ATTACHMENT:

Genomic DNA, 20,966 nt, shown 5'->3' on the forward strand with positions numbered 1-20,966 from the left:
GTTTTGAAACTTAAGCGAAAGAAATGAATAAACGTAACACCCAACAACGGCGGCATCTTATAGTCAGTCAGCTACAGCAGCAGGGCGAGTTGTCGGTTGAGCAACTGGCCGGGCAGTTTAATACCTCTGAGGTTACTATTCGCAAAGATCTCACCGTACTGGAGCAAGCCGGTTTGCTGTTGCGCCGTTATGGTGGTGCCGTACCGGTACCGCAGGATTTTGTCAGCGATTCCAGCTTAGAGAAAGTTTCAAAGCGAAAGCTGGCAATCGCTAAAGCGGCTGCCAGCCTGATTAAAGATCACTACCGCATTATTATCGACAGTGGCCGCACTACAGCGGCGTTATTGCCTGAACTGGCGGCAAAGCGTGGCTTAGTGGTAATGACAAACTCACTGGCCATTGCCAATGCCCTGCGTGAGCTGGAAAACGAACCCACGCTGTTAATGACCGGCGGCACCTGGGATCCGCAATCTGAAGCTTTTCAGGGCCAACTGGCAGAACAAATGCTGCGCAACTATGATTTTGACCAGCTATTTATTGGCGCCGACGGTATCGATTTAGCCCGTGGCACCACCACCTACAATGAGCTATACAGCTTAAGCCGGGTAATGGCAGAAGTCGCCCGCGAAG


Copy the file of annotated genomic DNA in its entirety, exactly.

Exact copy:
Genomic DNA, 20,966 nt, shown 5'->3' on the forward strand with positions numbered 1-20,966 from the left:
GTTTTGAAACTTAAGCGAAAGAAATGAATAAACGTAACACCCAACAACGGCGGCATCTTATAGTCAGTCAGCTACAGCAGCAGGGCGAGTTGTCGGTTGAGCAACTGGCCGGGCAGTTTAATACCTCTGAGGTTACTATTCGCAAAGATCTCACCGTACTGGAGCAAGCCGGTTTGCTGTTGCGCCGTTATGGTGGTGCCGTACCGGTACCGCAGGATTTTGTCAGCGATTCCAGCTTAGAGAAAGTTTCAAAGCGAAAGCTGGCAATCGCTAAAGCGGCTGCCAGCCTGATTAAAGATCACTACCGCATTATTATCGACAGTGGCCGCACTACAGCGGCGTTATTGCCTGAACTGGCGGCAAAGCGTGGCTTAGTGGTAATGACAAACTCACTGGCCATTGCCAATGCCCTGCGTGAGCTGGAAAACGAACCCACGCTGTTAATGACCGGCGGCACCTGGGATCCGCAATCTGAAGCTTTTCAGGGCCAACTGGCAGAACAAATGCTGCGCAACTATGATTTTGACCAGCTATTTATTGGCGCCGACGGTATCGATTTAGCCCGTGGCACCACCACCTACAATGAGCTATACAGCTTAAGCCGGGTAATGGCAGAAGTCGCCCGCGAAG